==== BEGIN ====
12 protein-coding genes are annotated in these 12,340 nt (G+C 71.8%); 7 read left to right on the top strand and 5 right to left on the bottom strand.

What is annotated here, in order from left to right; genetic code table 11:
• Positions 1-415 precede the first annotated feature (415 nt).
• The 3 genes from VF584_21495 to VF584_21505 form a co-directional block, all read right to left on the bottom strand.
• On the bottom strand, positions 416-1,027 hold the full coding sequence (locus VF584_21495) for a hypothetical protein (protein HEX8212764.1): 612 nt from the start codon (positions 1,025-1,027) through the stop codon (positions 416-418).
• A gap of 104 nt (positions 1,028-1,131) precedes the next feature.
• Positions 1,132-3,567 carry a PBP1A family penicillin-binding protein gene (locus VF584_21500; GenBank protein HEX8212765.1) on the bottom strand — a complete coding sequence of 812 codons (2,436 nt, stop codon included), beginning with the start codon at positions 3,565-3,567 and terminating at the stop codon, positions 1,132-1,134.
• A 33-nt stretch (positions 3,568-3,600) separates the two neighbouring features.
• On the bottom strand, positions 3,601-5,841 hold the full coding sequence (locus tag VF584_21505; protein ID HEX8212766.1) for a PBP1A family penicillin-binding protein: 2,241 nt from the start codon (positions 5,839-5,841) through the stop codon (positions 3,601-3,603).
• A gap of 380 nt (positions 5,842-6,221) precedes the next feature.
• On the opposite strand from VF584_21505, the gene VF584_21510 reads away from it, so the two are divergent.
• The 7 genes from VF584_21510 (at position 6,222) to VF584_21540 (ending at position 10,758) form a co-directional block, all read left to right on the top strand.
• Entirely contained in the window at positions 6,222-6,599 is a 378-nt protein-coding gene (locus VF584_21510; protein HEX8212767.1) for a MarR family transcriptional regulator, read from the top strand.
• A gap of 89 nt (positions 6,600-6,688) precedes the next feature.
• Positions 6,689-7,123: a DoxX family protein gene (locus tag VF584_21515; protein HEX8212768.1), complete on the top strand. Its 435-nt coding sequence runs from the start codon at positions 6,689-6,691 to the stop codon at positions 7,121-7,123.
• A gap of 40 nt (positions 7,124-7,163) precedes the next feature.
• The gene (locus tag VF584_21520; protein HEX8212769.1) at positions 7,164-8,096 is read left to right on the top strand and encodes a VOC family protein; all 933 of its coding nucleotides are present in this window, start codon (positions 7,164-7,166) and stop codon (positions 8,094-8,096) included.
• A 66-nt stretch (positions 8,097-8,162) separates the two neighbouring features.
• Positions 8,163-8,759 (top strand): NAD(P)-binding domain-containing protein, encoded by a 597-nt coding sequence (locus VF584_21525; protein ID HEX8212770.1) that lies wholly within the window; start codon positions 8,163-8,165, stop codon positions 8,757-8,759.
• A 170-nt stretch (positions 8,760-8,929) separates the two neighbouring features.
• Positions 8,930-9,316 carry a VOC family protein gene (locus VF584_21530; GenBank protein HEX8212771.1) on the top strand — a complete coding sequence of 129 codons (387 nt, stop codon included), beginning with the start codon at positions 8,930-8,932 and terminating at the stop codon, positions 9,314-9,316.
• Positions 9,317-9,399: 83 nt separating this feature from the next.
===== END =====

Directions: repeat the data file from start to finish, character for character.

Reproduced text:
12 protein-coding genes are annotated in these 12,340 nt (G+C 71.8%); 7 read left to right on the top strand and 5 right to left on the bottom strand.

What is annotated here, in order from left to right; genetic code table 11:
• Positions 1-415 precede the first annotated feature (415 nt).
• The 3 genes from VF584_21495 to VF584_21505 form a co-directional block, all read right to left on the bottom strand.
• On the bottom strand, positions 416-1,027 hold the full coding sequence (locus VF584_21495) for a hypothetical protein (protein HEX8212764.1): 612 nt from the start codon (positions 1,025-1,027) through the stop codon (positions 416-418).
• A gap of 104 nt (positions 1,028-1,131) precedes the next feature.
• Positions 1,132-3,567 carry a PBP1A family penicillin-binding protein gene (locus VF584_21500; GenBank protein HEX8212765.1) on the bottom strand — a complete coding sequence of 812 codons (2,436 nt, stop codon included), beginning with the start codon at positions 3,565-3,567 and terminating at the stop codon, positions 1,132-1,134.
• A 33-nt stretch (positions 3,568-3,600) separates the two neighbouring features.
• On the bottom strand, positions 3,601-5,841 hold the full coding sequence (locus tag VF584_21505; protein ID HEX8212766.1) for a PBP1A family penicillin-binding protein: 2,241 nt from the start codon (positions 5,839-5,841) through the stop codon (positions 3,601-3,603).
• A gap of 380 nt (positions 5,842-6,221) precedes the next feature.
• On the opposite strand from VF584_21505, the gene VF584_21510 reads away from it, so the two are divergent.
• The 7 genes from VF584_21510 (at position 6,222) to VF584_21540 (ending at position 10,758) form a co-directional block, all read left to right on the top strand.
• Entirely contained in the window at positions 6,222-6,599 is a 378-nt protein-coding gene (locus VF584_21510; protein HEX8212767.1) for a MarR family transcriptional regulator, read from the top strand.
• A gap of 89 nt (positions 6,600-6,688) precedes the next feature.
• Positions 6,689-7,123: a DoxX family protein gene (locus tag VF584_21515; protein HEX8212768.1), complete on the top strand. Its 435-nt coding sequence runs from the start codon at positions 6,689-6,691 to the stop codon at positions 7,121-7,123.
• A gap of 40 nt (positions 7,124-7,163) precedes the next feature.
• The gene (locus tag VF584_21520; protein HEX8212769.1) at positions 7,164-8,096 is read left to right on the top strand and encodes a VOC family protein; all 933 of its coding nucleotides are present in this window, start codon (positions 7,164-7,166) and stop codon (positions 8,094-8,096) included.
• A 66-nt stretch (positions 8,097-8,162) separates the two neighbouring features.
• Positions 8,163-8,759 (top strand): NAD(P)-binding domain-containing protein, encoded by a 597-nt coding sequence (locus VF584_21525; protein ID HEX8212770.1) that lies wholly within the window; start codon positions 8,163-8,165, stop codon positions 8,757-8,759.
• A 170-nt stretch (positions 8,760-8,929) separates the two neighbouring features.
• Positions 8,930-9,316 carry a VOC family protein gene (locus VF584_21530; GenBank protein HEX8212771.1) on the top strand — a complete coding sequence of 129 codons (387 nt, stop codon included), beginning with the start codon at positions 8,930-8,932 and terminating at the stop codon, positions 9,314-9,316.
• Positions 9,317-9,399: 83 nt separating this feature from the next.